Catholic Priest Facing Prosecution for Using 'Allah' to Refer to God in Malaysian Newspaper

A Roman Catholic priest and director of a diocesan newspaper in Malaysia is facing prosecution for using the word "Allah" to refer to God in his publication, something that is prohibited by law in the Muslim majority nation.

"The situation is quite serious. There is great concern in the Catholic Church because the story has taken a turn for the worse," Friar Augustine Julian, a missionary of the Brothers of Christian Schools in Kuala Lumpur and former secretary of the Catholic Bishops' Conference of Malaysia shared with Agenzia Fides, the news agency of the Vatican.

"The investigation of the judiciary in course is a subtle form of pressure towards all Christians. There is strong concern in the community and tension with radical Islamic groups"

Fr. Lawrence Andrew, the priest in question, has reportedly received over 109 complaints for arguing in an article for The Herald that Catholics should be allowed to use the word "Allah" to refer to God, which they have done so in the local Malay language for over a century.

In October 2013, a Malaysian court banned the newspaper from using "Allah" to refer to God, with Chief Judge Mohamed Apandi arguing that the word is "not an integral part of the faith in Christianity" and that using it in such a fashion would cause confusion.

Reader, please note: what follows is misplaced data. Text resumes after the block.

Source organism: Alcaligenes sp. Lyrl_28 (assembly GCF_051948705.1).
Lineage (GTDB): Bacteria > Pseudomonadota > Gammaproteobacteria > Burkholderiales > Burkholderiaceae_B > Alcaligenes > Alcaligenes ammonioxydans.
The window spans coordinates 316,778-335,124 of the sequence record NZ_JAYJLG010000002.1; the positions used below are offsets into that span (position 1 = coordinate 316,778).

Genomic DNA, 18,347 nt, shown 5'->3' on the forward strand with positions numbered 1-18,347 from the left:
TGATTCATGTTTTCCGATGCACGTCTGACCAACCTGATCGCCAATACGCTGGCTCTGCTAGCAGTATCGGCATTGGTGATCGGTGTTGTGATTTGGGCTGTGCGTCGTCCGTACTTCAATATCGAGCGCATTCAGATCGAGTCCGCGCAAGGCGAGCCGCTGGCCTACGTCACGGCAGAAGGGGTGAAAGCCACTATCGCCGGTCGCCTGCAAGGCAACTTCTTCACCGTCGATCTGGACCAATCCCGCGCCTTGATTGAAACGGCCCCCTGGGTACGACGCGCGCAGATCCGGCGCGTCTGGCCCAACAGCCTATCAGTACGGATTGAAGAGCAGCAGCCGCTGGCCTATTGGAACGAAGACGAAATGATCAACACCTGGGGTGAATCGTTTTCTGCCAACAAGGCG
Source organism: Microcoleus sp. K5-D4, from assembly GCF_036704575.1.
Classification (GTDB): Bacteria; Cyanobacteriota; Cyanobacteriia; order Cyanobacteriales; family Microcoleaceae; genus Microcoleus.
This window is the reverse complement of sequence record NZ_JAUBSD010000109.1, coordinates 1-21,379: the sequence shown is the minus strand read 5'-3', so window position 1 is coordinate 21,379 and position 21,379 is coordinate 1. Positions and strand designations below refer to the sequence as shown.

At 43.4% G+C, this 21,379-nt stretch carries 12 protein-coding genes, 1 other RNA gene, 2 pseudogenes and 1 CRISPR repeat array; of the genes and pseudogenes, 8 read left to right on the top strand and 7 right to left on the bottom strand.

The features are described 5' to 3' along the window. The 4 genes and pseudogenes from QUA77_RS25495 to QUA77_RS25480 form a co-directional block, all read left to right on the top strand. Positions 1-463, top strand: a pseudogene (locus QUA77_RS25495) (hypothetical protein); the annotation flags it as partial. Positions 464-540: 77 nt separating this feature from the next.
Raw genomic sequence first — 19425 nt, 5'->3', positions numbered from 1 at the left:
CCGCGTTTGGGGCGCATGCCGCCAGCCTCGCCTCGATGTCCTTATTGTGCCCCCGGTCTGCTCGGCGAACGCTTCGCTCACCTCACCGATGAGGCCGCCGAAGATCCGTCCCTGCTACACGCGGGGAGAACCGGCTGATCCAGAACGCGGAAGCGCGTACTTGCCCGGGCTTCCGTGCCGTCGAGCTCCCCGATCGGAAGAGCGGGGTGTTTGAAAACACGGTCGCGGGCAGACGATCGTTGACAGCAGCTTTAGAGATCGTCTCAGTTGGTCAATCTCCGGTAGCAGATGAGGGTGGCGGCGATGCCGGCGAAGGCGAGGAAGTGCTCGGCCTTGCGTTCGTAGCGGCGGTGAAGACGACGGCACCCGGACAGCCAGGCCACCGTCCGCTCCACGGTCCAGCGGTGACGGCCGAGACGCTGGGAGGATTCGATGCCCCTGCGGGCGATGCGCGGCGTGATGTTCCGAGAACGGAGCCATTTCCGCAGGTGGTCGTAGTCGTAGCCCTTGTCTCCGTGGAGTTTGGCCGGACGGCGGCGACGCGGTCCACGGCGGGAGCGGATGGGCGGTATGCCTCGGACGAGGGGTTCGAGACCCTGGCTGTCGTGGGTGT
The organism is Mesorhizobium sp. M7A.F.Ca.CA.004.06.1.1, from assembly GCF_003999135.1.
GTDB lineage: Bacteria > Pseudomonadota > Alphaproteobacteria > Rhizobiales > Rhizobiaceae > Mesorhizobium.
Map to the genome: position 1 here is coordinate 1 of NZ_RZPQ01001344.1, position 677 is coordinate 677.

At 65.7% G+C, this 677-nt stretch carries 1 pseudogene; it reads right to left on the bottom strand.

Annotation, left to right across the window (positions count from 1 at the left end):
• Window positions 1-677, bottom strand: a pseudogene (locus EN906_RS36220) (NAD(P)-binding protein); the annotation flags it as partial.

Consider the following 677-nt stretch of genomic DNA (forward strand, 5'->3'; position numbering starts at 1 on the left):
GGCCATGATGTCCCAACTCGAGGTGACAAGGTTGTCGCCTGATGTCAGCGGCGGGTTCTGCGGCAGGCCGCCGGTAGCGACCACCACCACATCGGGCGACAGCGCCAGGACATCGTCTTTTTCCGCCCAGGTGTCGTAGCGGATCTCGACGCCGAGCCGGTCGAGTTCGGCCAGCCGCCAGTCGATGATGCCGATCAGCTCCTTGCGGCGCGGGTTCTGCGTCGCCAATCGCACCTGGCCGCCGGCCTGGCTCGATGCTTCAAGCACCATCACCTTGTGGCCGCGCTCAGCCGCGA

"I am not discouraged, but dismayed and disappointed that a judgment [could] be made in a manner where the usage of 'Allah' is allowed in the Malay-language Bible but for the weekly [publication] it is prevented," Father Andrew said in response to the court's decision.

The decision overturned a lower court's ruling in 2009 which had allowed the Christian newspaper to use "Allah," after the Catholic Church claimed that prohibiting it from doing so would be a violation of its constitutional rights.

The country's minister of National Unity has clarified that the October decision refers specifically to The Herald, and that Christians would still be allowed to call God "Allah" during mass and church services.

"I am aware that the ruling is only applicable to the Herald case. It is specific to the Herald case. This means those who are in Sabah and Sarawak are still free to use that 'Allah' word," Tan Sri Joseph Kurup clarified.

But just last week, Malaysian authorities seized 321 bibles from the Bible Society of Malaysia in Selangor precisely because they used "Allah" in the holy book.

Two Bible Society officers were also detained and questioned by police, who reminded them that state laws prohibit such usage of the word.

"The prime minister, Selangor Menteri Besar, and all Christian lawmakers should act immediately to stop such actions and further raids," the council's general secretary, the Rev. Dr. Hermen Shastri, said in a statement shortly after the raid.

"The CCM (Council of Churches of Malaysia) believes that Islamic authorities do not have the authority in law to enter the premises of non-Muslim religious establishments for inspection," Shastri added.

According to the CIA Factbook, 60 percent of Malaysia's 28 million people are Muslims, while 9 percent are Christians.